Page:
On a full bus to my parents’ house, I gave up my seat for an older lady. Standing in the swaying aisle and trying to finish a book; a girl taps my elbow; gestures at my bag, ‘Shall I hold it for you?’
I shook my head and thanked her, marvelling at how little suspicion there is here, how this is the norm.
I held a stranger’s daughter in my lap the other day. She slept in my arms without a second thought and I tried to remember if I had ever witnessed this before. A full bus, a woman cradling her newborn; without an empty seat for her four year old- but laps aplenty.
I was loath to wake the girl as my stop approached. I wasn’t sure which to language to even attempt to speak to the mother in and say my regrets. I didn’t even have to speak- she smiled at me and hauled her child out of my lap and into someone else’s.
She patted my hand in thanks as I got up to leave.
Schoolgirls with heavy bags boarded the bus. I was finishing a book by the window; a lady cradling her sleeping baby- half on my elbow, and half in the crook of her arm.
She gestured to the schoolgirl; my broken Kannada grasping her suggestion.
I nodded at the girl, her heavy schoolbag handed over to sit in my lap for the rest of the journey.
I didn’t remember carrying such a heavy schoolbag.
She straightened her ribboned plaits before asking for her bag, and yelling out, ‘Thank you!’ before jumping off the bus.
I am always unsure of the hows and wheres of behaving on public transportation, no matter the country. But in India, where everyone is an extension of family and friend, where your lap is not beyond the realm of possibility, and words like ‘imposition’, ‘comfort’, ‘inconvenience’ don’t come into being; I follow examples and do as I’m told.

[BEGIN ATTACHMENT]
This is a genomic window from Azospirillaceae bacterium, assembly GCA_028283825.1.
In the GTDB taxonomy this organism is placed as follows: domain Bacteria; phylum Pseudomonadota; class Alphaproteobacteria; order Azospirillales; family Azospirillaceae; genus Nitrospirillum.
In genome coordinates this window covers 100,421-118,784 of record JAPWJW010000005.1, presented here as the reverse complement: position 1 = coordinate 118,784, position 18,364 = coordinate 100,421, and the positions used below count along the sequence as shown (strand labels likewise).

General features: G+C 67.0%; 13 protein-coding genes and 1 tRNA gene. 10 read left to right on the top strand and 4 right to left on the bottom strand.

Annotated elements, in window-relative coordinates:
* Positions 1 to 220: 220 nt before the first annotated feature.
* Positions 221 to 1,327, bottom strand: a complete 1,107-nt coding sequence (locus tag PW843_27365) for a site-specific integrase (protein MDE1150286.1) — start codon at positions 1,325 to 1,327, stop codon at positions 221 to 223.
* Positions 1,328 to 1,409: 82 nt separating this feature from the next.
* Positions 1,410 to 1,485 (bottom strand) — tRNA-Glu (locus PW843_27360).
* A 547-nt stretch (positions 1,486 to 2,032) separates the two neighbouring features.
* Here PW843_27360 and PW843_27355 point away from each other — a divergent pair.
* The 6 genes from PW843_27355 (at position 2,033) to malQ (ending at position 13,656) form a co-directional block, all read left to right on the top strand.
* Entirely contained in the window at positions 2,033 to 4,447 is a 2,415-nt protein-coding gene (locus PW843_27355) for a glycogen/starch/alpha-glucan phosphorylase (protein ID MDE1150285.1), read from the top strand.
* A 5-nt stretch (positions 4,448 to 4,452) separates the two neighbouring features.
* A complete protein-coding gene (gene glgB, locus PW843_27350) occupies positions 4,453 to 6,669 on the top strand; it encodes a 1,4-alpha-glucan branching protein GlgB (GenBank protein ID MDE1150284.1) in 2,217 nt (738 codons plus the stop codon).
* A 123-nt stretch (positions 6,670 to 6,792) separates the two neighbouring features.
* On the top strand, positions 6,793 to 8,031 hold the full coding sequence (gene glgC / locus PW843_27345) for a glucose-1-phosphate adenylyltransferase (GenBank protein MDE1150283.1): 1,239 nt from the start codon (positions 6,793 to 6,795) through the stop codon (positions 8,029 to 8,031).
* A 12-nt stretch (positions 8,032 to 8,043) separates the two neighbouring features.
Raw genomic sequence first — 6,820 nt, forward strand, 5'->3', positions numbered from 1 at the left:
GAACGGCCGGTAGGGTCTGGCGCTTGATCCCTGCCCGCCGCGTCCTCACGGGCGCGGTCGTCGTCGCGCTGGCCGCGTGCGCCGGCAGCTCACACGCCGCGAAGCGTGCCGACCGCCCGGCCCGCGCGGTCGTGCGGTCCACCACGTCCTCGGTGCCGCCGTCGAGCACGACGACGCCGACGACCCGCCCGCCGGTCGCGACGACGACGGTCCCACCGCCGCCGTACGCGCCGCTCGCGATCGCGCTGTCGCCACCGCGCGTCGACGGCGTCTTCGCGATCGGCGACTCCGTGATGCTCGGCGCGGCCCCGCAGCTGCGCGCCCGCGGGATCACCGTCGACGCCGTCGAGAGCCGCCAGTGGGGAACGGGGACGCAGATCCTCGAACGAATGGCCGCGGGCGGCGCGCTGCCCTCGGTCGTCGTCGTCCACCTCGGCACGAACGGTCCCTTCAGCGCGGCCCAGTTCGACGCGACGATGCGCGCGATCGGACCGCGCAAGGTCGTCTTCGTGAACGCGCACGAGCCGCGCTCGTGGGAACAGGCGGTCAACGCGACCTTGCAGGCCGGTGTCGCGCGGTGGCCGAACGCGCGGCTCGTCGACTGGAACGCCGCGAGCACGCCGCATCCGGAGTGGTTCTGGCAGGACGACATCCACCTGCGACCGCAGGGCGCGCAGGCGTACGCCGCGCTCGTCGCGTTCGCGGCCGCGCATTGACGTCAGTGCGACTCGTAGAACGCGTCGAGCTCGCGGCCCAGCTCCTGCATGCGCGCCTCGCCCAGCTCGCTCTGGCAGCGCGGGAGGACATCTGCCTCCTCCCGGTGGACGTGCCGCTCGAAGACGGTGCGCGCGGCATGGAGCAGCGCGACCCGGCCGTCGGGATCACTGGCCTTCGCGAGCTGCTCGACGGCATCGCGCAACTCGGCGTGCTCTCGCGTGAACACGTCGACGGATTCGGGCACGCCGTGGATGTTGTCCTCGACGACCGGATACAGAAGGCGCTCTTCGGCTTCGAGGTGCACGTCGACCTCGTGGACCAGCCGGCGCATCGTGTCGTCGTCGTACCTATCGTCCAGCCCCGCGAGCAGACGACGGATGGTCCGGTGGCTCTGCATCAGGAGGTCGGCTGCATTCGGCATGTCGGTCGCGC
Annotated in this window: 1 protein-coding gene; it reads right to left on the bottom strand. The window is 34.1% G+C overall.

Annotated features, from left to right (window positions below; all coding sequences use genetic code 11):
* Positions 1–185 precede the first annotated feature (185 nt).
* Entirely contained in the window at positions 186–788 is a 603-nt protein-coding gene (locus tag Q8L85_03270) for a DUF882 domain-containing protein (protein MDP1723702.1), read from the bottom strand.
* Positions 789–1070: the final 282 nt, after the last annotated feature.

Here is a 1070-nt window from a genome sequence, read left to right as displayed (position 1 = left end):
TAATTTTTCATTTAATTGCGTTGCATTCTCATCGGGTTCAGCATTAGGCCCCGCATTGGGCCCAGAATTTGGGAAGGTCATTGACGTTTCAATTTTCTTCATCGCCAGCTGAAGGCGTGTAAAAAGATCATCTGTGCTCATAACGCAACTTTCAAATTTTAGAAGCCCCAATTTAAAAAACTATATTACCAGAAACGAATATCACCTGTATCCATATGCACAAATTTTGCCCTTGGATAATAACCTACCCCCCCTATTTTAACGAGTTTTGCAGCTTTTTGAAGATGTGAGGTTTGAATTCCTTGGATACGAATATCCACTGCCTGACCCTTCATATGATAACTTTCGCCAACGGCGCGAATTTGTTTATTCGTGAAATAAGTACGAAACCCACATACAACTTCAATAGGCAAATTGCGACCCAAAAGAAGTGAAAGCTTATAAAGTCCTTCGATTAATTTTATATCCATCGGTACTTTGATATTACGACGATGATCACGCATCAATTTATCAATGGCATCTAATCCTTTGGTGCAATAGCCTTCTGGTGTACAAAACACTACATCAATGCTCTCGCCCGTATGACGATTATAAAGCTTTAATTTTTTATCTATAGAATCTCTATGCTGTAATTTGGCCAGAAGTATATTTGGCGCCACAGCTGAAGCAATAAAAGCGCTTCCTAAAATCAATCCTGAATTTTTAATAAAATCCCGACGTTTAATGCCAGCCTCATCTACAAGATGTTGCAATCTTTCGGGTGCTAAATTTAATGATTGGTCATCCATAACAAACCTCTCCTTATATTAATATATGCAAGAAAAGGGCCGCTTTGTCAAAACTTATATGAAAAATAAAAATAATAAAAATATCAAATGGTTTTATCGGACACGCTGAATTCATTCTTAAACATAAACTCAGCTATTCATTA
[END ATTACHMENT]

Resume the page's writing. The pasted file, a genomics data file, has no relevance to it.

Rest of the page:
I’m marked out as ‘new’, as ‘unbelonging’ by how I dress, my accent, and my hesitation before speaking in a mixture of Hindi-Telugu- Kannada. Older ladies take me under their wing, prodding me and grabbing my arm as a seat frees up, urging me to sit before someone else claims it for themselves. Bus conductors watch me give up my seat for pregnant women and grey-haired ladies; and reward me by asking if I want to get off at the bus stop or at the corner after to save me a walk.
Young girls stare at my scaffold, giggle and whisper into their companion’s ear. Once, one reached out to touch it, unsure of what it was and if it was real.
Her eyes rounded, she asked, ‘Does it hurt?’
I shook my head at her, smiling.
I don’t mind these liberties that people take here. Where touch and words and depositing bags and children into your lap are not seen as encroaching on you or your person. It’s an expected part of being here, being Indian.
This is what we, in the Global South, mean about being a community-based culture, not individual. It’s that this is part of who you are, and who you are is part of something bigger. That its claim on you is as valid as your claim on it- and there is enough for everyone; there is space and time enough for everything.
And somehow, it makes my heart fill up a little and makes me breathe a little easier. A shoulder and a lap is always there for a weary head or a heavy load.